Break the Cycle of Hunger in the Sahel
July 12, 2012
Africare was born in the Sahel in 1970 in response to the devastating famine of the late 1960s. Since then, we have experienced some great successes and also some humbling failures.
On balance, the sad fact is that the Sahel is even less food-secure today than when we first began over 40 years ago and is still ill prepared to meet the repeated threat of famine. Governments need to step up, NGOs need to work smarter, and greater donor support is needed if the Sahel is to win the war against chronic food insecurity and starvation: and fortunately, some have begun to.
For more than four decades, Africare has worked throughout the Sahel to go beyond responding to the emergencies caused by drought to building resilience. We have initiated projects that have had little impact, without leaving footprints. But we have also had some important successes that include tackling river blindness with the support of Merck and U.S. Department of Agriculture, introducing water management technologies in the 1970s that are still in operation, award-winning climate-smart agriculture projects and women’s empowerment projects in countries that are among the worst places on earth for women to be born.
Today the Sahel is hard-hit by the third big food crisis in just 7 years. Almost 20 million people are short of food and more than one million children under the age of five are at risk of dying. The current crisis comes on the heels of a poor harvest last year, drought and high food prices compounded by the crisis in Mali. Underlying the crisis is rapid population growth, stagnant agricultural productivity, climate change, environmental degradation and continued policy failures of governments.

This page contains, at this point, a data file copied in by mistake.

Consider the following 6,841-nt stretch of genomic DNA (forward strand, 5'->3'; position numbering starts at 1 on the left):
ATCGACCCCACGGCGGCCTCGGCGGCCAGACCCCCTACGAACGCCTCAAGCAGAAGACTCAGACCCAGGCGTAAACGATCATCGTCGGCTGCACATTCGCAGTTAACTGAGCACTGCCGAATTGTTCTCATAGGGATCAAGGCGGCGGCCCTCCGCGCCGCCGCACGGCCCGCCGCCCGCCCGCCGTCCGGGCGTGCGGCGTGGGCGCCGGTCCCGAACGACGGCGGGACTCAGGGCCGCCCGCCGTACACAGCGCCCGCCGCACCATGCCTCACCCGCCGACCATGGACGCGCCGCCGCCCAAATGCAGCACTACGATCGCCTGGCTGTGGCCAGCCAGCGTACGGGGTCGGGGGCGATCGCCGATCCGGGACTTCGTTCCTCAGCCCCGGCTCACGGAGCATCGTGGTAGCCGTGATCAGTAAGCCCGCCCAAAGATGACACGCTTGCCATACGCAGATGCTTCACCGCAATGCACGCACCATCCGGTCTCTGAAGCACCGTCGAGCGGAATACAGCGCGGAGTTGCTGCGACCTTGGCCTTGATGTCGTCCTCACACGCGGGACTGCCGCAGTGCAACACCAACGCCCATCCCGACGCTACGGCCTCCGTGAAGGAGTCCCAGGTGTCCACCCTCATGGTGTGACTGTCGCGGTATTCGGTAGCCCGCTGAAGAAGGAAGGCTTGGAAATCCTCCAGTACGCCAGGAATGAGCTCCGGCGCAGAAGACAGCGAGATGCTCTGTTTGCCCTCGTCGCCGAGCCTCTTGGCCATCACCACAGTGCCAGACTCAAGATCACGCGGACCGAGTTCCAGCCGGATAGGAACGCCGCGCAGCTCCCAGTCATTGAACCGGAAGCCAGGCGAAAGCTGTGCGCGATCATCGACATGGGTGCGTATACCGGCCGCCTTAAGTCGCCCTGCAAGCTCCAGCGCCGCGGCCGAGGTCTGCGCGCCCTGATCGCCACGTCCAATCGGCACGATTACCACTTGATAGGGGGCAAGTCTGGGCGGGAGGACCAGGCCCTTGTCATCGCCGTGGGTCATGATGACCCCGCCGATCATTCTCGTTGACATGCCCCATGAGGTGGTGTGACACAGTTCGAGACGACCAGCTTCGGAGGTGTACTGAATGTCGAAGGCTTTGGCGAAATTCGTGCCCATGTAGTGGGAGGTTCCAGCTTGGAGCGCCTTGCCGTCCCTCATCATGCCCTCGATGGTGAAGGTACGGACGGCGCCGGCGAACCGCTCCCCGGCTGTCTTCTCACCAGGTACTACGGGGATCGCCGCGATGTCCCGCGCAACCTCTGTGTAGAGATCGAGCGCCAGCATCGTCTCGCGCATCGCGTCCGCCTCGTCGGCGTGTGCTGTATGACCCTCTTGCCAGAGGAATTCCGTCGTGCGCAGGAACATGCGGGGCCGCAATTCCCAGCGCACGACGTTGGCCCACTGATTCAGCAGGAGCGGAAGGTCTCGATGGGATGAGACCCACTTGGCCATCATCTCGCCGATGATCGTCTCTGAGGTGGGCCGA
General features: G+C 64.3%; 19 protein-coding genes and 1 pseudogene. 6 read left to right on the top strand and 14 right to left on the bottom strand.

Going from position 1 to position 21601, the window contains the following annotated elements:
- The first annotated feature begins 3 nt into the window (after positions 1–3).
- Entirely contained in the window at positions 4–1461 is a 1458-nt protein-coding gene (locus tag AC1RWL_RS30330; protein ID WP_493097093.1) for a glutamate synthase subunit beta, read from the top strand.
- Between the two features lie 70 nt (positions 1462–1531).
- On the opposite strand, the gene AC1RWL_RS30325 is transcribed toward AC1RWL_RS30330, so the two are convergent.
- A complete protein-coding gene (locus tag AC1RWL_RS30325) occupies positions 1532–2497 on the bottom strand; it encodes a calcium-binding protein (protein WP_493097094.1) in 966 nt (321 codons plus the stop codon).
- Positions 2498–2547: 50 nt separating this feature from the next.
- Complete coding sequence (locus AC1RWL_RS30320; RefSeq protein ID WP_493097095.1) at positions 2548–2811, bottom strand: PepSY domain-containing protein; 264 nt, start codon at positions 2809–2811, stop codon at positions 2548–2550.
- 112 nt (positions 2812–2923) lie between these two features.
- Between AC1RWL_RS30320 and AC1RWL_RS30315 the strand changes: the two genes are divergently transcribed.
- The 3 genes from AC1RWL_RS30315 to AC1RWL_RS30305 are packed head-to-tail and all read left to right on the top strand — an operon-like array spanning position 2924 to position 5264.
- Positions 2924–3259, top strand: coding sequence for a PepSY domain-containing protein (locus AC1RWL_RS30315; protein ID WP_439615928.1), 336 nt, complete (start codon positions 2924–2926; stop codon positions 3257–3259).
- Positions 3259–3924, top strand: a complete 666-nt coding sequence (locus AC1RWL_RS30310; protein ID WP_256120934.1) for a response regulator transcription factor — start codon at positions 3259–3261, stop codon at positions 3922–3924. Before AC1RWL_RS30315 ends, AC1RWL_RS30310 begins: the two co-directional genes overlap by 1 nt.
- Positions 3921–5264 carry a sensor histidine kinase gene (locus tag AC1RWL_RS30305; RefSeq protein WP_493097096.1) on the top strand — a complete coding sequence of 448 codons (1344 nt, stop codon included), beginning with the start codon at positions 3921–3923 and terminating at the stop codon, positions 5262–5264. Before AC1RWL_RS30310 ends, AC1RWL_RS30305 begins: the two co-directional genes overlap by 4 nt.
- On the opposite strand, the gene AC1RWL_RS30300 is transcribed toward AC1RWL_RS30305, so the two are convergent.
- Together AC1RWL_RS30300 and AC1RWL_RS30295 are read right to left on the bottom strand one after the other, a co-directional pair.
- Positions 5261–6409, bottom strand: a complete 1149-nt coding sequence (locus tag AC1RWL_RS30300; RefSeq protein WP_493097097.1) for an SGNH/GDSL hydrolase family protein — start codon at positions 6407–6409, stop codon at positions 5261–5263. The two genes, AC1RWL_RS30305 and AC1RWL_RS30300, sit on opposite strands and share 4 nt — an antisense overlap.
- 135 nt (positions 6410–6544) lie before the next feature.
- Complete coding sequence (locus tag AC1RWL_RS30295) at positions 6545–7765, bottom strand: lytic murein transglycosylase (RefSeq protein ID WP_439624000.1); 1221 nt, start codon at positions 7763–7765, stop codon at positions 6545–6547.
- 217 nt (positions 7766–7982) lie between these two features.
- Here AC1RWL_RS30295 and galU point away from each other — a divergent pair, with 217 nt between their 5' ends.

The good news is that some governments are stepping up to the challenge. For example, Niger has very recently begun implementing a homegrown strategy of “Nigeriens feeding Nigeriens.” It takes a comprehensive and integrated approach of improving the availability of food and access to food, providing better nutrition and strengthening early warning systems of disaster preparedness. Additionally, Nigeriens feeding Nigeriens provides strong leadership from the top and provides the support and space for communities to become more resilient.
Last month the UN asked the west to find $1.6 billion to help keep starvation in the Sahel at bay. But just as important as more the need for more money is the need to ensure that it is used wisely. Outside help has to build on, and complement, strong government leadership that is free of the tax of corruption and misuse. And, it has to be forcefully put behind through integrated national-level and community-based, proven approaches to improve resilience.
At Africare, we are playing our part by building on the lessons of more than four decades of experience in the Sahel. With the support of the U.S. government and the private sector, we are providing fast and flexible responses in times of crisis for emergency relief that builds a bridge to greater food security in communities.
Africare is strengthening community-based early warning systems and we are providing cash for work to improve community-based infrastructures and cash transfers programs to improve the nutrition and livelihoods of the poorest in the Sahel. Africare is focused on vulnerable women – including young widows with dependent teenage male children – whose vulnerability can induce them to support insurgent activities out of desperation.
We also are targeting the youth with income generating activities to provide incentives for unemployed youth and ex-combatants to put down the guns.
In this fight to break the cycle of hunger in the Sahel, Africare needs your continued support and help to make sure that the needs of our African brothers and sisters are met so that when famine strikes, no stomach goes unfilled.